Road to Zero promises funding boost for EV charging points

Government will offer further subsidies to support the roll-out of charging points for ultra low emission vehicles, Transport Secretary Chris Grayling has announced today (9 July).

Launching the government’s ‘Road to Zero’ low emission vehicle strategy, Mr Grayling said that the policy would support improvements in air quality over the next two decades.

Government intends to speed-up the rollout of EV charging points through the Road to Zero strategy

Road to Zero has been published to provide a route map towards the government’s aim to end the sale of conventional petrol and diesel-only cars and vans by 2040, by which point all new cars will be “effectively” zero emission.

Proposals outlined in the strategy include a push for chargepoints to be installed in newly built homes, as well as the launch of a £400 million Charging Infrastructure Investment Fund to ‘accelerate; the roll out of charging infrastructure.

Elsewhere DfT has promised a new £40 million programme to develop and trial wireless and on-street charging technology and has committed to providing up to £500 for electric vehicle owners to put in a charge point in their home through the Electric Vehicle Homecharge Scheme.

Click on the image to access the government’s Road to Zero Strategy

Launching the strategy in Stratford this morning, Mr Grayling said: “The coming decades are going to be transformative for our motor industry, our national infrastructure and the way we travel. We expect to see more change in the transport sector over the next 10 years than we have in the previous century.

“We are expecting our economy and society to experience profound change, which is why we have marked the future of mobility as one of the four grand challenges as part of our modern Industrial Strategy.

“The Road to Zero Strategy sets out a clear path for Britain to be a world leader in the zero emission revolution – ensuring that the UK has cleaner air, a better environment and a stronger economy.”

Other policies outlined within the strategy include:

  • Extending the Clean Vehicle Retrofit Accreditation Scheme (CVRAS) beyond buses, coaches and HGVs to include vans and black cabs;
  • Launching a call for evidence on particulate emissions from tyre, brake and road wear to improve our understanding of these emissions and consider options for how they might be reduced;
  • Launching a second round of funding for local authorities to roll out dedicated taxi charging infrastructure;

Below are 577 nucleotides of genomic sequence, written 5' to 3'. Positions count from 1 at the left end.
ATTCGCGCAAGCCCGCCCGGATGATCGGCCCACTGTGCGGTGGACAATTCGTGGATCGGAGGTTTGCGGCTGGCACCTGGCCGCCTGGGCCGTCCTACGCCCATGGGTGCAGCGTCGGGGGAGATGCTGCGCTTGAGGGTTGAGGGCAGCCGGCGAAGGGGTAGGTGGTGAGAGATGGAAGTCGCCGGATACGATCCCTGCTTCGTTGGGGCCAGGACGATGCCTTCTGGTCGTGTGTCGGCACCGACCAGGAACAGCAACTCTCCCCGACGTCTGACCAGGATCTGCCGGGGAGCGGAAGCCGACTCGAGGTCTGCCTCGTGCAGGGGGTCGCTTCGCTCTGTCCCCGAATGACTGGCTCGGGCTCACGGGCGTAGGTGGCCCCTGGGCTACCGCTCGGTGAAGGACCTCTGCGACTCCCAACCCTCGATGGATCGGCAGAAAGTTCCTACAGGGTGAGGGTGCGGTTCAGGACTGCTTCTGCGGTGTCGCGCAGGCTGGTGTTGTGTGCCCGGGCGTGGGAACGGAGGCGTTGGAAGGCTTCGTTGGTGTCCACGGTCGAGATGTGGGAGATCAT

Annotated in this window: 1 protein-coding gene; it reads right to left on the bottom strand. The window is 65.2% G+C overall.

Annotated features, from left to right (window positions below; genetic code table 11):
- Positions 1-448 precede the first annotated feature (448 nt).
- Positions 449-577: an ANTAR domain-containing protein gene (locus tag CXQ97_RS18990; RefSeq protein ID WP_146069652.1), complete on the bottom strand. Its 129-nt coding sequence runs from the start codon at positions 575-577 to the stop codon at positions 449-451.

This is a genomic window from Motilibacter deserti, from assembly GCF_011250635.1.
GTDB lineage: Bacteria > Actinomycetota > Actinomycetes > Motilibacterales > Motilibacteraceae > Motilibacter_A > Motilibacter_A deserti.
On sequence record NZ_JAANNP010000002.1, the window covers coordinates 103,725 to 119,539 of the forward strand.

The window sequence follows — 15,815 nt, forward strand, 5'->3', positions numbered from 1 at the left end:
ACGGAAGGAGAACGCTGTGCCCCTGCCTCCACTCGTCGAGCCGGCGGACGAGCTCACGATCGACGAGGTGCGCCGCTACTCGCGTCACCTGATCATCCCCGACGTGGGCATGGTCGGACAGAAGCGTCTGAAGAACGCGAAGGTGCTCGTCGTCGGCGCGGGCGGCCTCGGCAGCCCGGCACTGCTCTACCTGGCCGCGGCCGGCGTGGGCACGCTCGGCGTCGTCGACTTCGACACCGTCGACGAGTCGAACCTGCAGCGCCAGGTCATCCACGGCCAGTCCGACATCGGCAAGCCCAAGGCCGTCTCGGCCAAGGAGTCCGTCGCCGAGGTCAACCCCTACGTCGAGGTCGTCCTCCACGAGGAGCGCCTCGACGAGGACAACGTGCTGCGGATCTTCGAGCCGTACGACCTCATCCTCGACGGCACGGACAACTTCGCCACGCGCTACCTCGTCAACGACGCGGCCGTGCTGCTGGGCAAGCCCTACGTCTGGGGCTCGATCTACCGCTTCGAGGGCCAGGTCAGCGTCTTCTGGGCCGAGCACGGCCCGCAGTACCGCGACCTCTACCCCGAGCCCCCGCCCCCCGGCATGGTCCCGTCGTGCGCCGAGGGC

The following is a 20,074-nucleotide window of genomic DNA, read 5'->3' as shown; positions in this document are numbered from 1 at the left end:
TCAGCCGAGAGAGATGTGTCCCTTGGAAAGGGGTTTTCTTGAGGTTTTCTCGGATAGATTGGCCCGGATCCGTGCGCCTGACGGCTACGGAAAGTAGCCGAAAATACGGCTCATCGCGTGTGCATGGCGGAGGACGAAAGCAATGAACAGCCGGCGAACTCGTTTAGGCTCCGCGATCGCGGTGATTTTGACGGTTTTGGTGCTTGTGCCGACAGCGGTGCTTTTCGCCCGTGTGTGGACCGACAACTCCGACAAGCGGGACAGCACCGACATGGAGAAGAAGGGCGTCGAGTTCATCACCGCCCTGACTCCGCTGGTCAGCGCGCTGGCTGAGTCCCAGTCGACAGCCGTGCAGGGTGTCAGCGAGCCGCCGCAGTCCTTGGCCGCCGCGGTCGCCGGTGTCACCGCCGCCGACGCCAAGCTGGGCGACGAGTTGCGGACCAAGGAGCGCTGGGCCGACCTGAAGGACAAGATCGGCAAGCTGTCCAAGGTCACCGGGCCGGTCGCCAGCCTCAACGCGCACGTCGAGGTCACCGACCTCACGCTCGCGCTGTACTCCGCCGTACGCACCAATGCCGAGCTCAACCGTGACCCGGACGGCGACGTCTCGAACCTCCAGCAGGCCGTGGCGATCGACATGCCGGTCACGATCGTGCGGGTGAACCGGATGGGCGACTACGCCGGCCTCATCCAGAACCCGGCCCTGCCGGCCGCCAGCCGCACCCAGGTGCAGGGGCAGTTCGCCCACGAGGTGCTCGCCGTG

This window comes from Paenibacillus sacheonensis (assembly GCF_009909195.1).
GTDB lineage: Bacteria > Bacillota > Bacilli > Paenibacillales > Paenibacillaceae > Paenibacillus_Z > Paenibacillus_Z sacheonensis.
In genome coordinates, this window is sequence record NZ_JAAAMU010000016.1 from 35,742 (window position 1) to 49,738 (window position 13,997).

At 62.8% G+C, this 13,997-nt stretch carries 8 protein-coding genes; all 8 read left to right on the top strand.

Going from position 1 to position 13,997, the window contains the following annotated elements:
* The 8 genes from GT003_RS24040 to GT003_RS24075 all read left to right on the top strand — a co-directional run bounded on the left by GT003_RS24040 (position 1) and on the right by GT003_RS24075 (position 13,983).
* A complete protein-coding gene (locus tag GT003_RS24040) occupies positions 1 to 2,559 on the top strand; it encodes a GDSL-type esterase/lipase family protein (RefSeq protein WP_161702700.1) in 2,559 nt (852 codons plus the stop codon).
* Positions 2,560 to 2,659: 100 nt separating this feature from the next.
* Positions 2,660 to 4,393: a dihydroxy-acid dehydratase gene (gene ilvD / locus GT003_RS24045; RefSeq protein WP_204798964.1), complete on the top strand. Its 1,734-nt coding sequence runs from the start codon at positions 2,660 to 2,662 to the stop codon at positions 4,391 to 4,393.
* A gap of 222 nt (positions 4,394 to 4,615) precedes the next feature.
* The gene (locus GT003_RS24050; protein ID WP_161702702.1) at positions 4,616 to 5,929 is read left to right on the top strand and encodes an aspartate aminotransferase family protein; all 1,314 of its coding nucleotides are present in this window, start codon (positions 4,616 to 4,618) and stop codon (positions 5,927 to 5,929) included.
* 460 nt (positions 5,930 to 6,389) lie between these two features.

• Setting out definitions of ultra low and zero emission vehicles that local areas may adopt;
  • Pursuing a future approach as the UK leaves the European Union that is ‘at least as ambitious’ as the current arrangements for vehicle emissions regulation.

‘Welcome’

Launch of the strategy has been welcomed by the EV charging sector, with Chargemaster, the operator of the UK’s largest charging network leading the praise.

Transport Secretary Chris Grayling

David Martell, the company’s chief executive, said: “We welcome the government’s continued support for electric vehicles, which are already enabling zero-emission motoring for over 150,000 drivers in the UK.

“We are very pleased to see the continued focus on supporting home charging, as well as an increase in the Workplace Charging Scheme, and a commitment to encourage the installation of charging infrastructure in new developments, which will cost less than retrofitting it in the future.”

However, some have questioned the level of ambition detailed within the strategy.

Sophie Power, chief executive of air quality technology firm Airlabs, said: “The Road to Zero strategy is flawed in many ways. Firstly, there is no such thing as a zero emissions vehicle. The plan mistakes zero tailpipe emission vehicles for zero emission vehicles. In fact, electric vehicles could have higher secondary emissions of particulate matter than diesel cars from their brakes and tyres due to the additional weight. Very little is still known about secondary emissions, which is why institutions such as Kings College London are planning to investigate this further.

“Secondly, the grid power needed for EV charging stations is not available in key locations, such as central London, and the enhanced demand to charge electric vehicles means that fossil fuels will still be needed in the short term.”

Related Links
DfT: Road to Zero Strategy